The City College of New York’s scenic campus, with its landmark neo-gothic buildings, is about to get greener. The 162 year-old institution is now part of the nation’s first official “Heritage Rose District.”
A variety of heritage roses including the rare “Green Rose” were planted by a group of CCNY officials, Heritage Rose Foundation members and community residents on the west side of the 35-acre campus, along Amsterdam Avenue (between 135th and 136th Streets) on October 24.
This followed the “Heritage Rose District” ground breaking in Harlem and Washington Heights earlier in the day by Manhattan Borough President Scott M. Stringer and officials from the Parks & Recreation Department and the Heritage Rose Foundation. The event was held on “It’s My Park Day” on which New Yorkers volunteer and celebrate their neighborhood parks and public spaces.
Said Borough President Stringer: “Today, we’re re-introducing some native New Yorkers with deep roots back into West Harlem and Washington Heights. Having this area become known as the nation’s first Heritage Rose District will bring a big dose of flower power to a place of rich cultural and historical significance.”
Over a hundred heritage rose bushes will be planted by various groups of officials and volunteers at nine sites in the community this year. The flowers will be in full bloom in the spring.
“Heritage” roses are a collection of roses originating in the nineteenth century or earlier, with particular historic, educational, or genetic value. They are also known as old roses, wild roses, heirloom roses, historic roses, and antique roses.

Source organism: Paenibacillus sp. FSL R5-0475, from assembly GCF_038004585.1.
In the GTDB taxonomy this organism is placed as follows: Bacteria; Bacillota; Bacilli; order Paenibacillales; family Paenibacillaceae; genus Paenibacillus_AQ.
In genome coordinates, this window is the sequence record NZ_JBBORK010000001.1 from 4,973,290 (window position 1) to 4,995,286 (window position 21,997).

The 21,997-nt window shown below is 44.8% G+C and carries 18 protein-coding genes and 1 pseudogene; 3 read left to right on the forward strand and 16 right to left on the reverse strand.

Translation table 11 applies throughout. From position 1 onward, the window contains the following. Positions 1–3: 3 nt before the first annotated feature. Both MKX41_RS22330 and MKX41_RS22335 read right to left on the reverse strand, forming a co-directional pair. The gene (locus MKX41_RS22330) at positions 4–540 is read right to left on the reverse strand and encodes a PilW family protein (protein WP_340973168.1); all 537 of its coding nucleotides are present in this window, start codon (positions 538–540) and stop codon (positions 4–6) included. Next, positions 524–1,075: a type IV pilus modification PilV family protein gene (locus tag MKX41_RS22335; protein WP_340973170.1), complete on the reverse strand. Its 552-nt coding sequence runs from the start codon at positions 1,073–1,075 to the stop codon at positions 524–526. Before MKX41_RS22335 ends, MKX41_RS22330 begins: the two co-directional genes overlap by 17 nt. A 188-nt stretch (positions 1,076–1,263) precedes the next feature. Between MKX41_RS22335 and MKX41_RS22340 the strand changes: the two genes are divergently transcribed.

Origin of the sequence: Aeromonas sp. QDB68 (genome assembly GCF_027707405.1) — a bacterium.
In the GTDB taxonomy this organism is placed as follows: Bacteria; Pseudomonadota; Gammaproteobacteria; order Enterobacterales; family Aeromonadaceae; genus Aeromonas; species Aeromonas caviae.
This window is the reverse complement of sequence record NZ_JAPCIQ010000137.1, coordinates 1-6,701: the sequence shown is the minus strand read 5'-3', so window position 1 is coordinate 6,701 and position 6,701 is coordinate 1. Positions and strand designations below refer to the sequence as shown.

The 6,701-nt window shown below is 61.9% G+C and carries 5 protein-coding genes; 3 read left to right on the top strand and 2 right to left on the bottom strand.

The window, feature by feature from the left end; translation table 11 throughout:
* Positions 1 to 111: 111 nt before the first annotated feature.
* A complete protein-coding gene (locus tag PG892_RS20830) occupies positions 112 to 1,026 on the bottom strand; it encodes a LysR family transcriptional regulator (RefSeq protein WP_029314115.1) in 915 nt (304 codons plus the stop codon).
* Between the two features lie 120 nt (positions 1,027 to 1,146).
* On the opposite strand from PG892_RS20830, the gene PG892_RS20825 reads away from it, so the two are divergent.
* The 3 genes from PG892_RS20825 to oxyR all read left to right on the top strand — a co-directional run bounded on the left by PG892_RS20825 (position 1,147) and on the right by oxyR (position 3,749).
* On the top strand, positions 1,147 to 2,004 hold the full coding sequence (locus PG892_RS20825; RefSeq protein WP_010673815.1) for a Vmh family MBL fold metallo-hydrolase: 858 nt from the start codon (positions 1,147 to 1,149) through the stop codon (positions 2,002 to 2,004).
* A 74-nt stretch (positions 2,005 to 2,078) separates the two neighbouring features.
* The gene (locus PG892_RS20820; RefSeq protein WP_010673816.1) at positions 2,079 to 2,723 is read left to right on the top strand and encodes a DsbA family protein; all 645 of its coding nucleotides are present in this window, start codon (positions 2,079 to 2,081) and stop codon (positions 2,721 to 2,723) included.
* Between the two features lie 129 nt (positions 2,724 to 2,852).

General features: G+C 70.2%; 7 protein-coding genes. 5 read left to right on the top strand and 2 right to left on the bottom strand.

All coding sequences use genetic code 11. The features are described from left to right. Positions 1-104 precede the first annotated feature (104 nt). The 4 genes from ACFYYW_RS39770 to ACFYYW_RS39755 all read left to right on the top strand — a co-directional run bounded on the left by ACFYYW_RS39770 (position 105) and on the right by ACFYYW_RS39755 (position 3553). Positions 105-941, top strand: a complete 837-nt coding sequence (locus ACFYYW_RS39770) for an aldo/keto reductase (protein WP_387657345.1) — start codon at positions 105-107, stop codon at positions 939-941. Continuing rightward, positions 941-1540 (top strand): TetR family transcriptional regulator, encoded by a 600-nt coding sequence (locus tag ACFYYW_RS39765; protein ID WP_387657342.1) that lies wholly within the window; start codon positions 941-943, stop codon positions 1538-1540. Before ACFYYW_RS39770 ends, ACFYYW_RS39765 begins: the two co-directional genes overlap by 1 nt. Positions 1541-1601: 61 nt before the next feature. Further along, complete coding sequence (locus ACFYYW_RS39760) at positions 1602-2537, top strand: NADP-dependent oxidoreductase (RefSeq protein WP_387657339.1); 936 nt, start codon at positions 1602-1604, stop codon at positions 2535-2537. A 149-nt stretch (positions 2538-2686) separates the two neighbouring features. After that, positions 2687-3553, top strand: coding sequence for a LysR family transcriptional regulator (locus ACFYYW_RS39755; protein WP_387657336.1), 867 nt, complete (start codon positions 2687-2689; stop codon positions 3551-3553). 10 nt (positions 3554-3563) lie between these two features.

CCNY’s inclusion in the Heritage Rose District was initiated by Joan Newman, Deputy to the Dean, The City College School of Education, and a community activist. Robert Santos, CCNY’s Vice President for Campus Planning & Facilities, helped to coordinate the project on campus.
“When I heard that they would be creating this wonderful Heritage Rose District I felt that City College should also be involved,” said Ms. Newman, a Washington Heights resident and member of the Heritage Rose District Program steering committee.
“The green element is number one and, of course, to beautify the campus and northern Manhattan with these gorgeous flowers is also very important,” she added.
Some of the other sites within the Heritage Rose District are: Trinity Church Cemetery and Mausoleum; the plaza at 155th Street and Riverside Drive; Audubon Terrace; Broadway Malls at 153rd Street and Broadway; the Morris-Jumel Mansion; Montefiore Park at 137th Street and Broadway, and Jackie Robinson Park at 145th Street and Bradhurst Avenue.
Contact: Jay Mwamba, 212/650-7580, firstname.lastname@example.org